August 21, 2001 Last Chance to See Thomas Jefferson's Library
Exhibition closes at Library of Congress September 13
Contact: Helen Dalrymple (202) 707-1940
Thomas Jefferson sold his personal library - 6,487 books - to the U.S. Congress in 1815 after the 1814 British raid on Washington, when British soldiers burned the Congressional Library in the U.S. Capitol. Jefferson's wide-ranging collection, the largest private book collection in North America, then became the seed from which today's comprehensive national collection grew.
Jefferson himself defended his broad collecting interests, saying, "There is in fact no subject to which a member of Congress may not have occasion to refer." Today's Library of Congress mirrors Jefferson's universal approach to collecting; it is the only national library that collects internationally in all subjects, across a vast spectrum of topics and languages.
Politics, law and history predominate as major subjects in Jefferson's Collection, but it also includes the domestic sciences, foreign language dictionaries, rhetoric, poetry and routine working manuals. The Greek and Latin classics are represented as well, along with volumes on education, shorthand, gardening, accounting, military strategy, beekeeping and brewing.
Nearly two-thirds of Jefferson's books were lost in another catastrophic fire in the Capitol on Christmas Eve, 1851. As part of the Library's Bicentennial celebration in 2000, the Library of Congress chose to honor its origins with an effort to reconstruct the 1815 Thomas Jefferson Collection. Included in the re-creation are more than 2,000 volumes from the original collection that had survived both fire and time. An additional 3,000 or so volumes were assembled from other collections in the Library - editions that match those lost in the 1851 fire. Other missing works have been acquired over the years through gifts. Several hundred volumes have recently been purchased, purchases made possible through a generous gift from Jerry and Gene Jones.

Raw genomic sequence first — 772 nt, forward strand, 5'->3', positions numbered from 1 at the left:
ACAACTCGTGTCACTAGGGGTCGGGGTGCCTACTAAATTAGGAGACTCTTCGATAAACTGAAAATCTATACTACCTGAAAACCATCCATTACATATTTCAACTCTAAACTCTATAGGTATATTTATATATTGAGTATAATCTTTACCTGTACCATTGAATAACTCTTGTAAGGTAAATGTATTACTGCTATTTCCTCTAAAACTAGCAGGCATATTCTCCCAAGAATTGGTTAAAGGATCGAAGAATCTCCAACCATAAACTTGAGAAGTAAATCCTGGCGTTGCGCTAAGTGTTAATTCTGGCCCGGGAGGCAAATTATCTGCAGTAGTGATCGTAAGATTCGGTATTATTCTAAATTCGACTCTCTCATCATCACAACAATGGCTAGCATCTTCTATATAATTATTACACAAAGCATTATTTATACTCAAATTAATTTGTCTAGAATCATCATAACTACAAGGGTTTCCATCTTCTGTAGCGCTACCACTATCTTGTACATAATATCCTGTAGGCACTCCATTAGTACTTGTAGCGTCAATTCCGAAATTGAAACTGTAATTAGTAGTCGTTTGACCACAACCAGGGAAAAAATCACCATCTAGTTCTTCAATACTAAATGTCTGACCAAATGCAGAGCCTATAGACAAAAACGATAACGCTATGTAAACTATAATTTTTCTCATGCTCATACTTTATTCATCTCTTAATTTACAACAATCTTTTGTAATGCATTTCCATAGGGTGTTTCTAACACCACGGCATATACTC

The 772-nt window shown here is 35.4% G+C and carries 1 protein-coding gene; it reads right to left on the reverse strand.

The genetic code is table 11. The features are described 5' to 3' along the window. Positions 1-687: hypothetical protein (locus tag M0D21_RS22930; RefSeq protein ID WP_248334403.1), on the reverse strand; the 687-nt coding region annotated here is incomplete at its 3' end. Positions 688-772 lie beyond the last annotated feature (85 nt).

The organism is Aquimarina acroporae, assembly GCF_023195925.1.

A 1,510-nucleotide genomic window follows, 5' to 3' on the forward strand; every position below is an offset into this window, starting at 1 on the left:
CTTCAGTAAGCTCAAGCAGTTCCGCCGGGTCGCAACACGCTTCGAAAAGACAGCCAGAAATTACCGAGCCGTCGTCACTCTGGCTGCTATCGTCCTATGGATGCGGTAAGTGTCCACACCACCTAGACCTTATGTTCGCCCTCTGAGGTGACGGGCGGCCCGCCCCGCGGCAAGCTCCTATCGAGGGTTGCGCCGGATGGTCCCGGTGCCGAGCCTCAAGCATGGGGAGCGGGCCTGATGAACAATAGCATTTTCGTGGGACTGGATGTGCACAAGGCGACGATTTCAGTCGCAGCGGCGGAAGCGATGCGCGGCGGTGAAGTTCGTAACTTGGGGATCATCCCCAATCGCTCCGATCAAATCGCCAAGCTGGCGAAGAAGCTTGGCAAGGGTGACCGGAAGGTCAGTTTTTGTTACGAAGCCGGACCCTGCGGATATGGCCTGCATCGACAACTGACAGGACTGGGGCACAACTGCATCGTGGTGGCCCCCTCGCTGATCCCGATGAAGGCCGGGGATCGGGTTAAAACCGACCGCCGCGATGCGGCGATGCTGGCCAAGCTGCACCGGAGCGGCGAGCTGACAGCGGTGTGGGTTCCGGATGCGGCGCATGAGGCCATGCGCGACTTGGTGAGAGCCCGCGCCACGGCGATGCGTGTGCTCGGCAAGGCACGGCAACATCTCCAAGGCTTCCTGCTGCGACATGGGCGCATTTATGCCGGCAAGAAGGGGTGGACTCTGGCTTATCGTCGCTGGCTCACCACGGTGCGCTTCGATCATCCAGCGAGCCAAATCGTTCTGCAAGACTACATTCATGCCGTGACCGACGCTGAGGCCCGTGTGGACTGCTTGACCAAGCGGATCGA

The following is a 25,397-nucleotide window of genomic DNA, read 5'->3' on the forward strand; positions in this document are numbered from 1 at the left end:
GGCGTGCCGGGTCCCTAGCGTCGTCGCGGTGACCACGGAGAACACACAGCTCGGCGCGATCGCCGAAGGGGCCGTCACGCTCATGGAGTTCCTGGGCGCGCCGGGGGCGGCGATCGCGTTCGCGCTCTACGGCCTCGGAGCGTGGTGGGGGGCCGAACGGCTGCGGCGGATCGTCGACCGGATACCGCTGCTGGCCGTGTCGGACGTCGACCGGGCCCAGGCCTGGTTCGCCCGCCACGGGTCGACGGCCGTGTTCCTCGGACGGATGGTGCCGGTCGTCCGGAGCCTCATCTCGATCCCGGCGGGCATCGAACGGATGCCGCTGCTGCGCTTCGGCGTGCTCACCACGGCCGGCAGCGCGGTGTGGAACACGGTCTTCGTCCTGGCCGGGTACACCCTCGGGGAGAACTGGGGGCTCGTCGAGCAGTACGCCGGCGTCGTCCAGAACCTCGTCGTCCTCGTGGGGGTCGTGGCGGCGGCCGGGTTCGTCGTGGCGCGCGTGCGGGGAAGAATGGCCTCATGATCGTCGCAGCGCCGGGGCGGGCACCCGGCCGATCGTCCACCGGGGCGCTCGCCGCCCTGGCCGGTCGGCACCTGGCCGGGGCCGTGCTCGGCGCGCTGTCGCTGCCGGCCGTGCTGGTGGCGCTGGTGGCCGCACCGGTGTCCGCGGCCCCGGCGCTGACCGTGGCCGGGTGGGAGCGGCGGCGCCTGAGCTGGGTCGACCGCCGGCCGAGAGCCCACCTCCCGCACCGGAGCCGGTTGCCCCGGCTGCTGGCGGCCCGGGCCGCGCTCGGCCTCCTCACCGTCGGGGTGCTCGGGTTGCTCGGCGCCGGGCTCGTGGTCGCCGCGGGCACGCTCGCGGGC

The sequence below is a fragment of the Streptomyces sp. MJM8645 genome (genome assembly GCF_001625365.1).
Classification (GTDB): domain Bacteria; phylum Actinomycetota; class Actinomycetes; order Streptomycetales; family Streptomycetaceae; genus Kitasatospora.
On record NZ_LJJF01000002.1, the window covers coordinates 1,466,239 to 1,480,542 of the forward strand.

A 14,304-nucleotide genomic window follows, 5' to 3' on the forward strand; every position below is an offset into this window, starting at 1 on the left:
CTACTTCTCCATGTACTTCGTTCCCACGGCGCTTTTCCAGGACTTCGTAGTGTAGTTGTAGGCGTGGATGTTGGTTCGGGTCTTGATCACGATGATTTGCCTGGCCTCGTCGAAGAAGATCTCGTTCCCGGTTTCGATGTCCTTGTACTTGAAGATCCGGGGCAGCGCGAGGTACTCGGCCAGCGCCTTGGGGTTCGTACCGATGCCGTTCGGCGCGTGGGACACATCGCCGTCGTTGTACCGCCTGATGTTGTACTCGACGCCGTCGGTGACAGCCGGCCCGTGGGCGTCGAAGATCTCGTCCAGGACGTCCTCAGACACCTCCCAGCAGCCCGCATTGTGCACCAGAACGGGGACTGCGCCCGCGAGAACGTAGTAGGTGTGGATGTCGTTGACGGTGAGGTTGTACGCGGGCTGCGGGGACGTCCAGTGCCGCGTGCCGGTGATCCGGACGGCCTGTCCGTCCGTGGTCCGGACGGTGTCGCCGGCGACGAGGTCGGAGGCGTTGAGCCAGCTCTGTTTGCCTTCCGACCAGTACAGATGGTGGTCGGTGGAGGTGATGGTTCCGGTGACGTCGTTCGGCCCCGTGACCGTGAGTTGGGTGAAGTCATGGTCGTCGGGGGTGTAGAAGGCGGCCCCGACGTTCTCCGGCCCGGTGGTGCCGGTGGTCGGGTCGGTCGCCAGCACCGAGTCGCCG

In the exhibition of Jefferson's library, the books have been arranged in the same order as Jefferson originally organized them. They are displayed here together for the first time since they were acquired in 1815.
The four categories of books in the exhibition are marked with colored ribbons to indicate their source. Books with green ribbons were part of Jefferson's original library at Monticello. Gold ribbons denote recently purchased volumes, and books with no ribbons indicate that they came from other parts of the Library of Congress collections. Books that are missing from the collection are marked with a book box with the author and title of the absent volume.
Jefferson's library is on view in the second-floor Northwest Pavilion of the Jefferson Building, First Street and Independence Ave. S.E., from 10 a.m. to 5 p.m. Monday-Saturday, through September 13.